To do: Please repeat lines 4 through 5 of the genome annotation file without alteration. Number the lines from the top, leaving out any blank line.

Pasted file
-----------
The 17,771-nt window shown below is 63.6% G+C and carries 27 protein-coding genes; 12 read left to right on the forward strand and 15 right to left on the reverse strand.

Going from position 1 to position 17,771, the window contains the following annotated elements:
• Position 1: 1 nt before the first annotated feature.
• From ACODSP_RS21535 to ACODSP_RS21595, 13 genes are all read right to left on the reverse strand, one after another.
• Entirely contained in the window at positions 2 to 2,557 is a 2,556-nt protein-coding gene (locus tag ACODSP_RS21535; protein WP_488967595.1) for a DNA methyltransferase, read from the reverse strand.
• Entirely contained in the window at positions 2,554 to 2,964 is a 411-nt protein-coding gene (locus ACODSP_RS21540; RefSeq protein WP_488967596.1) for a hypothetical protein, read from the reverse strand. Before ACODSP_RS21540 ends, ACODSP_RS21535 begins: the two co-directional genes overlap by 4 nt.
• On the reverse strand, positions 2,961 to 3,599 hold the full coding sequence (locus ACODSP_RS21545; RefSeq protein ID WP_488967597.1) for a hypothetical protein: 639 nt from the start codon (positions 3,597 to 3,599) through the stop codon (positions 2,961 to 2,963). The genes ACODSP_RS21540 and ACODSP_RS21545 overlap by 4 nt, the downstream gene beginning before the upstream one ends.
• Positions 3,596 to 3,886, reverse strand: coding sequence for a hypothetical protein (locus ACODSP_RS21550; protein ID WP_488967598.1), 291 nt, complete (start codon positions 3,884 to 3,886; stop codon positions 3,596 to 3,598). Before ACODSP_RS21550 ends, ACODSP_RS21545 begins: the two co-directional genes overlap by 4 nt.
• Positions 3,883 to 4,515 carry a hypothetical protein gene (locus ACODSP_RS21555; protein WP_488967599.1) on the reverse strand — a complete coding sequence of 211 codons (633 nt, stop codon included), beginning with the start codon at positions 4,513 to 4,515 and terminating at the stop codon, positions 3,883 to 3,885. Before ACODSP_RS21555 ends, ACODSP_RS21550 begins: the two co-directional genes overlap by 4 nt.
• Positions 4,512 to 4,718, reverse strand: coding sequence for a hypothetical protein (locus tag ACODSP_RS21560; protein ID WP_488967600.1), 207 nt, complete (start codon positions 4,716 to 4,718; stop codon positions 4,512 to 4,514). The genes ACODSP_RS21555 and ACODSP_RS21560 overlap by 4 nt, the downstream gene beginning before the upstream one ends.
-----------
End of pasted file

• From ACODSP_RS21535 to ACODSP_RS21595, 13 genes are all read right to left on the reverse strand, one after another.
• Entirely contained in the window at positions 2 to 2,557 is a 2,556-nt protein-coding gene (locus tag ACODSP_RS21535; protein WP_488967595.1) for a DNA methyltransferase, read from the reverse strand.